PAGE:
New 'Power Rangers' Connected Story Universe Will Include A New Movie And TV Show

There's good news and bad news for Power Rangers fans today. Bad news first: if you liked the 2017 Power Rangers movie and hoped for more adventures with that same cast, that ain't happening. Good news: a new movie and TV show are in the works, as part of a new, cohesive Power Rangers connected story universe which will be overseen by a single creator. Get the details below.

The Hollywood Reporter says that Jonathan Entwistle, who created Netflix's The End of the F***ing World and co-created the streaming service's unconventional teen superpower series I Am Not Okay With This, has been tasked with serving as "a conductor of a connected story universe that will bridge across multiple platforms." Entwistle will oversee and direct both film and television adaptations, which seems to indicate that the previous big-screen iteration will stand alone as a one-and-done anomaly, a solid example of a 21st century franchise non-starter. THR reports that "name talent" will be involved in the new productions.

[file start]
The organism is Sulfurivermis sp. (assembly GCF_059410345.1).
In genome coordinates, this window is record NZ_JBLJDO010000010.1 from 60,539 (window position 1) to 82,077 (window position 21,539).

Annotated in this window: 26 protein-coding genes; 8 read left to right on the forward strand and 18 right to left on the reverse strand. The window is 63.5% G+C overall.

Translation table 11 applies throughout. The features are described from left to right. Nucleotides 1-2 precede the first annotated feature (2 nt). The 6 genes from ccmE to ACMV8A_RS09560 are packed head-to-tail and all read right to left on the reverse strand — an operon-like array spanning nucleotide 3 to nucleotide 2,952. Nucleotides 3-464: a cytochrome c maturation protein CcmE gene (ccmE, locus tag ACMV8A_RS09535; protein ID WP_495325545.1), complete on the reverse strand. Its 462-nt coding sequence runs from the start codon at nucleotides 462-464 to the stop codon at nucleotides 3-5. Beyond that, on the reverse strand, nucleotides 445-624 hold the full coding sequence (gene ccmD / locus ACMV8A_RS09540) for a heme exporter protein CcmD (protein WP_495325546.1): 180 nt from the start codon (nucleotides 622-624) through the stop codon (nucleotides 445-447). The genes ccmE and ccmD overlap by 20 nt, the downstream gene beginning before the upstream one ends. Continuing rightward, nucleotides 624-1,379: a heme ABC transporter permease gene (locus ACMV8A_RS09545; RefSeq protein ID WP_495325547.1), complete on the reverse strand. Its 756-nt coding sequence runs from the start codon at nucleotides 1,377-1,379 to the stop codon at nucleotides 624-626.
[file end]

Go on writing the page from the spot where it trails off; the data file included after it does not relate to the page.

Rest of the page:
Hasbro, which bought the Power Rangers brand in 2018, acquired a production arm called eOne late last year, and that company is now becoming more involved in the development of Hasbro brands across multiple platforms. In December, word came out that Entwistle was hard at work on a new Power Rangers movie at Paramount, which featured "a time travel element that brings the kids to the 1990s, and in Back to the Future fashion, they have to find a way to get back to their present." That project has now shifted over to eOne (in yet another example of Paramount offloading potentially valuable content), and the scope of Entwistle's involvement is increasing to both film and television. There's no word yet about whether the show will also travel back to the 1990s.

"This is an unbelievable opportunity to deliver new Power Rangers to both new and existing generations of awaiting and adoring fans. We'll bring the spirit of analog into the future, harnessing the action and storytelling that made this brand a success," Entwistle said in a statement.

Mighty Morphin Power Rangers began as an American repurposing of a Japanese series called Super Sentai, but became a mega-popular hit on its own once it reached U.S. shores. It initially spawned two theatrically-released films (1995's Mighty Morphin Power Rangers: The Movie and 1997's Turbo: A Power Rangers Movie) as well as more than 20 different incarnations of TV shows. Here's a collection of "classic" moments from the original series: